KarenAG, please let me know when you're coming to New York. Maybe we can see a ballet together.

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"Dark Elegies", "Moor's Pavanne", "Glass Pieces". "Upper Room", uses both pointe shoes and sneakers. The list of ballets not using pointe shoes is quite long. What about the use of soft shoes in the first act of "Swan Lake", for example. Are these dancers not doing"ballet"

Jose Limon choreographed "The Moor's Pavanne" and it most certainly NOT a ballet. Those were the days when modern dance was pretty strictly opposed to ballet. When I did a residency with the company we saw a film (sorry, it's not on DVD), with Jose performing the role of the Moor. It had a lot of weight into the ground and looked nothing like what ABT dances.

About 10-15 years ago I also saw ABT perform Martha Graham's "Diversion of Angels". That is a piece I saw the Graham company perform many, many times in their heyday. It, too, is most emphatically, NOT a ballet. And ABT really did a terrible job performing it. You can not learn Graham technique in 10 days (or whatever they had). Not ONE ABT dancer did a proper contraction. It was awful to watch. The only saving grace was that when the Graham studio's costumes and sets were tragically ruined by Hurricane Sandy, ABT lent them the costumes for "Diversion".

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I also go to ABT to see ballet, abatt. For me, what make a dance ballet are the following: (a) ballet line, i.e., classical ballet placement of the body (very different in modern dance); (b) turnout, except when specifically choreographed otherwise, e.g., specific steps in some Balanchine ballets; © pointed feet and straight legs, except for certain steps and (d) not absolutely necessary but makes a big difference: pointe shoes.

There's a Balanchine ballet in several parts in which, in one of the parts, the dancers are in soft shoes, and even though they have (a), (b), and © above, I still miss the pointe work. Pointe work elongates ("finishes") the classical line.

Modern dancers also need turnout, just not to the same extent as ballet dancers. Modern dancers also need nice, pointed feet and straight legs, just, again not to the same extent as ballet dancers. I would say ballet (in the past) required certain steps and positions. But beginning with Balanchine (and his use of flexed legs and arms) that all began to change. Forsythe really speeded up the incorporation of modern dance idiom into ballet. Nowadays, most contemporary ballet choreographers (Ratmansky, maybe not as much) incorporate non balletic steps into their choreography.

Still, as abatt noted, Paul Taylor does not consider his work ballet nor does he especially like ballet. Jose Limon and Martha Graham would be rolling over in their graves to think a ballet company is performing their work. I'd just say that as unprofitable as ballet is, modern dance is more so. That is the only reason I can come up with for why these companies allow ABT to perform their work.

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I think a lot of modern dance choreographers and their estates agree to allow ballet companies to perform their works because there is money to be made in doing so.

Paul Taylor allows numerous companies, not just ABT, to perform his works. As an example, Ailey performed Taylor's Arden Court a few years ago. The Ailey dancers were pretty awful in it, in my opinion.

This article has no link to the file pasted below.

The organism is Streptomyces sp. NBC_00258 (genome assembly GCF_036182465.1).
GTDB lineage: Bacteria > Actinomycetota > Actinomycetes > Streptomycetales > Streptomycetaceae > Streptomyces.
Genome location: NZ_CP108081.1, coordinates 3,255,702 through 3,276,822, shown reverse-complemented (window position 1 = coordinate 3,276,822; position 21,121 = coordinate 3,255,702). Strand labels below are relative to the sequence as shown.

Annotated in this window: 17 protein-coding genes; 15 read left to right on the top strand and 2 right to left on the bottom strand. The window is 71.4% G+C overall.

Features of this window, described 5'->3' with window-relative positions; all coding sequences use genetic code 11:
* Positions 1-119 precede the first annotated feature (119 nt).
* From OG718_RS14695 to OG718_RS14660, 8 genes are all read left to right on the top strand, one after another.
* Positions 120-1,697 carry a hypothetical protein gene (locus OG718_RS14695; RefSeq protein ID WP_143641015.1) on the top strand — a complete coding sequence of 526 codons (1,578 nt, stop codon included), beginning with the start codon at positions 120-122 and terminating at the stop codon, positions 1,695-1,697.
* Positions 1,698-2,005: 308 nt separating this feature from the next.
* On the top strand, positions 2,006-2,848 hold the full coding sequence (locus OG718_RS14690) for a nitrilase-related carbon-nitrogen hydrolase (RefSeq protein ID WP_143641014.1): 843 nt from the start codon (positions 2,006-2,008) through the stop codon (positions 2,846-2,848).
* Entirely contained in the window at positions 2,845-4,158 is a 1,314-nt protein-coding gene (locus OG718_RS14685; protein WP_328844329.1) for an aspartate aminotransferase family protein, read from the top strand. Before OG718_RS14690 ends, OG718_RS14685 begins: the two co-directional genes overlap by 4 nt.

Re Taylor's Black Tuesday, which was commissioned by and premiered at ABT, Taylor himself NEVER worked directly with the ABT dancers. He created the work in his own studios with the Paul Taylor dancers, and then one of his stagers set the work on ABT's dancers.

I agree with Amour on Diversion of Angels. It definitely did not look like what the Graham trained dancers do. Ditto the ABT performances of a Merce Cunningham work a few years ago.

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That hurts! Symphony in C is one of those Balanchine ballets which is very hard to get right, so that it shines like the exquisite, multi-faceted, sparkling gem that it is. I contemplated buying tickets for ABT's SiC (two seasons ago?), but changed my mind because I felt that I might be really disappointed. I'm thrilled I'll be seeing it performed twice at SPAC this week and next week. toot.gif I never tire of that work.

That doesn't mean I'm inflexibale about seeing another company perform it.

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KarenAG, please let me know when you're coming to New York. Maybe we can see a ballet together.

Thank you, Angelica, for the invitation, how nice of you! I would love to meet you and enjoy a ballet together. I'll PM you as the Fall gets closer and I'm deciding which matinees and perhaps one evening (I'll be in New Rochelle for business in September (the 1st NYCB week, I think) and would take MN in.)

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Company B is great, but you might consider seeing it the next time Paul Taylor revives it, instead of going to ABT to see it. It is a Paul Taylor classic that is often revived by his own company.

In the best of all possible worlds, see it with both companies -- you'll learn a lot about the work, and about the companies.

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The central pdd is clearly ballet in Glass Pieces. Upper Room also extensively uses pointe work along with balletic choreography. I would not classify Moor's Pavane as ballet. It is modern dance. Don't recall Dark Elegies.

Dark Elegies is usually performed on pointe, if that's your criterion, though one of the most affecting performances I've heard of was a soft shoe version by the current iteration of the Rambert Company, which generally doesn't dance on pointe.

Tudor's use of classical vocabulary to created an emotional/expressive effect is particularly strong in this work. It is quite dark, but still, one of my favorite works ever.

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And both of them made for Tharp's company long before she amalgamated with ABT.

Yes. And that may be her genius and strength. That both of these "ballets" can be danced by ballet companies as well as her own company.